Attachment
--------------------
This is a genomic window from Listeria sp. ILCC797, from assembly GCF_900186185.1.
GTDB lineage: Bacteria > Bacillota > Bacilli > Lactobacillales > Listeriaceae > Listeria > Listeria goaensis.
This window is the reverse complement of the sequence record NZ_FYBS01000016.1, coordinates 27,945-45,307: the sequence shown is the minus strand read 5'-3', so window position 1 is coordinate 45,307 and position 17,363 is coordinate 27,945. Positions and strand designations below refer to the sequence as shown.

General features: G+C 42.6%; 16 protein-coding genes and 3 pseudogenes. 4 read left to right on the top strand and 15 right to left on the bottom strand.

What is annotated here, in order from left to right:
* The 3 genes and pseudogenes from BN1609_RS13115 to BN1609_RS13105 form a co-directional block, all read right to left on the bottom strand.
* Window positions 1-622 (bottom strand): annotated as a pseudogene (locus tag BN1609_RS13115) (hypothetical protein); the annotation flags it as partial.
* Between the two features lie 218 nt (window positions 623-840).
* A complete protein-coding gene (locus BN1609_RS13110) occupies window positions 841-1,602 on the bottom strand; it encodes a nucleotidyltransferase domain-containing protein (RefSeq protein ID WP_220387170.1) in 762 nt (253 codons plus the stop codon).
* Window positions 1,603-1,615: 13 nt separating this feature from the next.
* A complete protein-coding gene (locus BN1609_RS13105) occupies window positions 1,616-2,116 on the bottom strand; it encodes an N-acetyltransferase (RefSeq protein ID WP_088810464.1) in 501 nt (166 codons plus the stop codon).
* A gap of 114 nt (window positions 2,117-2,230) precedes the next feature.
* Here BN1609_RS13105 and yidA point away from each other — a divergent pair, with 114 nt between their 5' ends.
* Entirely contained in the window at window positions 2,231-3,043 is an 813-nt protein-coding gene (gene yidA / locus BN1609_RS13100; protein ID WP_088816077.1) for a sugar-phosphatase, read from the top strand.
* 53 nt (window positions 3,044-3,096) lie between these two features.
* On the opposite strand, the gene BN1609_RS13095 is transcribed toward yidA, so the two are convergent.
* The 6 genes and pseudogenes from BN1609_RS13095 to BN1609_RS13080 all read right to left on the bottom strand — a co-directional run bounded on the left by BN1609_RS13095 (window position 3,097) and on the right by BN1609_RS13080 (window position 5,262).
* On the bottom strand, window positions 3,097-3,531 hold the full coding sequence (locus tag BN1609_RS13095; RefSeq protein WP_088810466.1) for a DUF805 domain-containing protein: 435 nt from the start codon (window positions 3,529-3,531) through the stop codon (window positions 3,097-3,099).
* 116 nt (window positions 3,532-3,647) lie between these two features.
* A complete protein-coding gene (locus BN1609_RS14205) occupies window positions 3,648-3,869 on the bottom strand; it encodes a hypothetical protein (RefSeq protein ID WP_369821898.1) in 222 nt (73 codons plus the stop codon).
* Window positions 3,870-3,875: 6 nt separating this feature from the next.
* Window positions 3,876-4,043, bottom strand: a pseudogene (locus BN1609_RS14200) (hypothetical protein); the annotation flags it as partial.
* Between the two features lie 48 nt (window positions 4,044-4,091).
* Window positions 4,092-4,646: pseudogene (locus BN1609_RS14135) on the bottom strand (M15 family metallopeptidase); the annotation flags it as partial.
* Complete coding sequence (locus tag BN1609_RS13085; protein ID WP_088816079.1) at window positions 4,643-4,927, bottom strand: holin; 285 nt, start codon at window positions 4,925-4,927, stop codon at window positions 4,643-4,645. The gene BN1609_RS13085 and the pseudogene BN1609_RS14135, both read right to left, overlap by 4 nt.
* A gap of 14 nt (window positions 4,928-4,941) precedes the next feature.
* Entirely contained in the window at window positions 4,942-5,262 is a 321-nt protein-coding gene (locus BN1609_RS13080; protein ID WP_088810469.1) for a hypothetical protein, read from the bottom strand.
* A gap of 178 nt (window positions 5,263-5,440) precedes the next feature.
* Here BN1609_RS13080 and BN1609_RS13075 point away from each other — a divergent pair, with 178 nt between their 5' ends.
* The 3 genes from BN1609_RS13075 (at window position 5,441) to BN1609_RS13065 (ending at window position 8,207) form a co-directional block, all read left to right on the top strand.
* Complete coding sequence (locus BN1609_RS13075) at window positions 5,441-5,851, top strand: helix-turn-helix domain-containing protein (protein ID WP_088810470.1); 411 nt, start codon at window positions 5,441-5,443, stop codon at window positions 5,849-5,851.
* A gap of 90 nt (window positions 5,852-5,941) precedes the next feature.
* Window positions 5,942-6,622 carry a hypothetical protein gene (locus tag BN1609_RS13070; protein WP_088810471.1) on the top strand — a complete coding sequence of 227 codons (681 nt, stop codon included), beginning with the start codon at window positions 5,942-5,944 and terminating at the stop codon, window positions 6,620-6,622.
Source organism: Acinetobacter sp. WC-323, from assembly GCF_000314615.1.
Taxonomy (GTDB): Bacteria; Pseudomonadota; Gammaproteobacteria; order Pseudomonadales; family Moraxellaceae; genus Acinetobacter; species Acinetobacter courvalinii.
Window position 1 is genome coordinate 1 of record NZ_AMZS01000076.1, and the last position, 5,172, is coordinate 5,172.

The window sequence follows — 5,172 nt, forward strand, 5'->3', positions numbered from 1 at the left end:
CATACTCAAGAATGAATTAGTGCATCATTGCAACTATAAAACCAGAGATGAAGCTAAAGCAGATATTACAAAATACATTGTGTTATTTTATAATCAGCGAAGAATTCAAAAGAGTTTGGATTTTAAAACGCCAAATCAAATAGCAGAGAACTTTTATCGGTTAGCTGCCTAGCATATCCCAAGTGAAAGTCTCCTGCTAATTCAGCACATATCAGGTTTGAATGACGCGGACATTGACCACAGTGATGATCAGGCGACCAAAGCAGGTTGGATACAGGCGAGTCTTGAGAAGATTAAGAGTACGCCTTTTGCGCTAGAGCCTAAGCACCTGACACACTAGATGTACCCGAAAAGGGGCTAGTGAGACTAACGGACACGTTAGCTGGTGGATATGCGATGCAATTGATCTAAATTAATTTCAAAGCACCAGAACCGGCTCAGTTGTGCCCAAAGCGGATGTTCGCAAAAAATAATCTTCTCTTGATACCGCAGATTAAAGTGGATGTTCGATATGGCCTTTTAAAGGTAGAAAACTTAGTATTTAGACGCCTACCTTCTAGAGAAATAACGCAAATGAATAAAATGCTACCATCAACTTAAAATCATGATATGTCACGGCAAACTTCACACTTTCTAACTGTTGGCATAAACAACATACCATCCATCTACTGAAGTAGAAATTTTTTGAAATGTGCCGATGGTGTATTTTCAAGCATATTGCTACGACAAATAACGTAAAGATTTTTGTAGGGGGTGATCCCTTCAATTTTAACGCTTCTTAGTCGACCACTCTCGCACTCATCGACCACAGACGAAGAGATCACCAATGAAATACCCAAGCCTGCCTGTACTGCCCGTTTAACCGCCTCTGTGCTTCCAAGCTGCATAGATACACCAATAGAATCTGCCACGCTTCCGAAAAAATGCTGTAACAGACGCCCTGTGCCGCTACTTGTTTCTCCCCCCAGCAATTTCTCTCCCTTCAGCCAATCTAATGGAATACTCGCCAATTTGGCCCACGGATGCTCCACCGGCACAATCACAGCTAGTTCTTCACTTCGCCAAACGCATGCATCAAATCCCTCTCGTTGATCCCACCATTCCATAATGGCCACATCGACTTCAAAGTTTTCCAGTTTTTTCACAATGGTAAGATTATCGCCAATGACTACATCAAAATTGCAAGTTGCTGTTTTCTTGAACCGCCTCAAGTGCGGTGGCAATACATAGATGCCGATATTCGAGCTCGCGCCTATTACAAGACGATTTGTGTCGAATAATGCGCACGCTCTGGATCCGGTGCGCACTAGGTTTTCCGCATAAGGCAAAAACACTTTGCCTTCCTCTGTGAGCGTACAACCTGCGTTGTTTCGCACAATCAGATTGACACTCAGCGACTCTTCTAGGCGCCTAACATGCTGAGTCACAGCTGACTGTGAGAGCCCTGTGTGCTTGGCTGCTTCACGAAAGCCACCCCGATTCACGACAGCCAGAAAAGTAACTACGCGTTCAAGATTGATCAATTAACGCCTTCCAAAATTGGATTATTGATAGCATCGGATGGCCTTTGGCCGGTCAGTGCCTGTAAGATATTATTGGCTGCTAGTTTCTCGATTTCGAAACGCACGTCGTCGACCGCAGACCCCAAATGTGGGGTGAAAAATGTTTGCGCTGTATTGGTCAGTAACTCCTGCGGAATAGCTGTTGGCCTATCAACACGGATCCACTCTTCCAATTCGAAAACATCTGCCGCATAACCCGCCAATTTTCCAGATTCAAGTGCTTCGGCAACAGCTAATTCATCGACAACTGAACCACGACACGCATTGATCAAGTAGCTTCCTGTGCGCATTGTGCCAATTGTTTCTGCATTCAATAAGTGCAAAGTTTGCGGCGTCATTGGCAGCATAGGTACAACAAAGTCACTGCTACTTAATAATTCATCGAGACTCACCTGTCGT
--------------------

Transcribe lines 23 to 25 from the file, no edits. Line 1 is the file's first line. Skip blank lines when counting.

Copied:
* Between the two features lie 48 nt (window positions 4,044-4,091).
* Window positions 4,092-4,646: pseudogene (locus BN1609_RS14135) on the bottom strand (M15 family metallopeptidase); the annotation flags it as partial.
* Complete coding sequence (locus tag BN1609_RS13085; protein ID WP_088816079.1) at window positions 4,643-4,927, bottom strand: holin; 285 nt, start codon at window positions 4,925-4,927, stop codon at window positions 4,643-4,645. The gene BN1609_RS13085 and the pseudogene BN1609_RS14135, both read right to left, overlap by 4 nt.